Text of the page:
There was nowhere for him to go.

The road led to a dead-end, and the only way off the mountain was back down the road were now on.  Which was why I was somewhat surprised when we discovered where he was.

Where was he going?

 

“Damn,” I heard Alan mutter.  He was driving, being careful not to get too close, but not far enough away to lose sight of him.

“What?”

“I think he’s made us.”

“How?”

“Dumb bad luck, I’m guessing.  Or he expected we’d follow him up the mountain.  He’s just sped up.”

“How far away?”

“A half-mile.  We should see him higher up when we turn the next corner.”

It took an eternity to get there, and when we did, Alan was right, only he was further on than we thought.”

“Step on it.  Let’s catch him up before he gets to the top.”

Easy to say, not so easy to do.  The road was treacherous, and in places just gravel, and there were no guard rails to stop a three thousand footfall down the mountainside.

Good thing then I had the foresight to have three agents on the hill for just such a scenario.

 

Ten minutes later, we were in sight of the car, still moving quickly, but we were going slightly faster.  We’d catch up just short of the summit car park.

Or so we thought.

Coming quickly around another corner we almost slammed into the car we’d been chasing.

“What the hell…” Aland muttered.

I was out of the car, and over to see if he was in it, but I knew that it was only a slender possibility.  The car was empty, and no indication where he went.

Certainly not up the road.  It was relatively straightforward for the next mile, at which we would have reached the summit.  Up the mountainside from here, or down.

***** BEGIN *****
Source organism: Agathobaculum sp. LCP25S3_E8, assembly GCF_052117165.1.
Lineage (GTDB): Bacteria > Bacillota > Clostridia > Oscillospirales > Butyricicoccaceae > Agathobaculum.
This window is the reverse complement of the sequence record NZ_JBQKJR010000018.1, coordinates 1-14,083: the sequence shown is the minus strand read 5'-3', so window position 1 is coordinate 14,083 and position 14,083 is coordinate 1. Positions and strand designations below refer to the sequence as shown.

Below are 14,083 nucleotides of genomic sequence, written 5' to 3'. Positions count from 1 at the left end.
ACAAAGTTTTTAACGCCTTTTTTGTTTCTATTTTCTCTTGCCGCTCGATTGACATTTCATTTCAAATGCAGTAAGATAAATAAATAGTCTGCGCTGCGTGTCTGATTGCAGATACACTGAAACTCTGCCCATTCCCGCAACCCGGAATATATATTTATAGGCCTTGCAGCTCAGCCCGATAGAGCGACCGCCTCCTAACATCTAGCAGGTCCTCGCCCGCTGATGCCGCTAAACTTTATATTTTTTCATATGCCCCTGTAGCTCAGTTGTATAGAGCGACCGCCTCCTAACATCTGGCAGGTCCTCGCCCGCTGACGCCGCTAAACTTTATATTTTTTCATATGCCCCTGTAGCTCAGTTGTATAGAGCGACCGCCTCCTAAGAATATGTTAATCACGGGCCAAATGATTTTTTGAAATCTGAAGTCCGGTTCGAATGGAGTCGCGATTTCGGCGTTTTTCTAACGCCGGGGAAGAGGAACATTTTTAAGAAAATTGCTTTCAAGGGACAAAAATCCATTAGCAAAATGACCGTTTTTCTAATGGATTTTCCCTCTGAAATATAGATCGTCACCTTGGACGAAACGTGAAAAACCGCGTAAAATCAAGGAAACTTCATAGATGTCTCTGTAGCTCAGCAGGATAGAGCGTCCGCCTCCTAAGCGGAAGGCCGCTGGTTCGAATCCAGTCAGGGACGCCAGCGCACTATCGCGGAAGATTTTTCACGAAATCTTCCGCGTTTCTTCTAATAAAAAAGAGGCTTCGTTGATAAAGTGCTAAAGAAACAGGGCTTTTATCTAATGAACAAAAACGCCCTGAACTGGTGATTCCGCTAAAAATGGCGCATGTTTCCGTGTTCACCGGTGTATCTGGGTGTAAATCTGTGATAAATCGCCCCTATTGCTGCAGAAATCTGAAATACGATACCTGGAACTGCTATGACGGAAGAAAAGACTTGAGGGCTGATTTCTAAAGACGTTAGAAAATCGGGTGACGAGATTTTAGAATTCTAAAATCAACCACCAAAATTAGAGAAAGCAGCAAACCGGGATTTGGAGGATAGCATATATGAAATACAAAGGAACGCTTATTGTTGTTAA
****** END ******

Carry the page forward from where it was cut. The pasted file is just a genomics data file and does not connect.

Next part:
I looked up.  Nothing.

Alan yelled out, “He’s not going down, not that I can see, but if he did, there’s hardly a foothold and that’s a long fall.”

Then where did he go?

Then a man looking very much like our quarry came out from behind a rock embedded just a short distance up the hill.

“Sorry,” he said quite calmly.  “Had to go if you know what I mean.”

 

I’d lost him.

It was as simple as that.

I had been led a merry chase up the hill, and all the time he was getting away in a different direction.

I’d fallen for the oldest trick in the book, letting my desperation blind me to the disguise that anyone else would see through in an instant.

It was a lonely sight, looking down that road, knowing that I had to go all that way down again, only this time, without having to throw caution to the wind.

“Maybe next time,” Alan said.

“We’ll get him.  It’s just a matter of time.”

 

© Charles Heath 2019

Find this and other stories in “Inspiration, maybe”  available soon.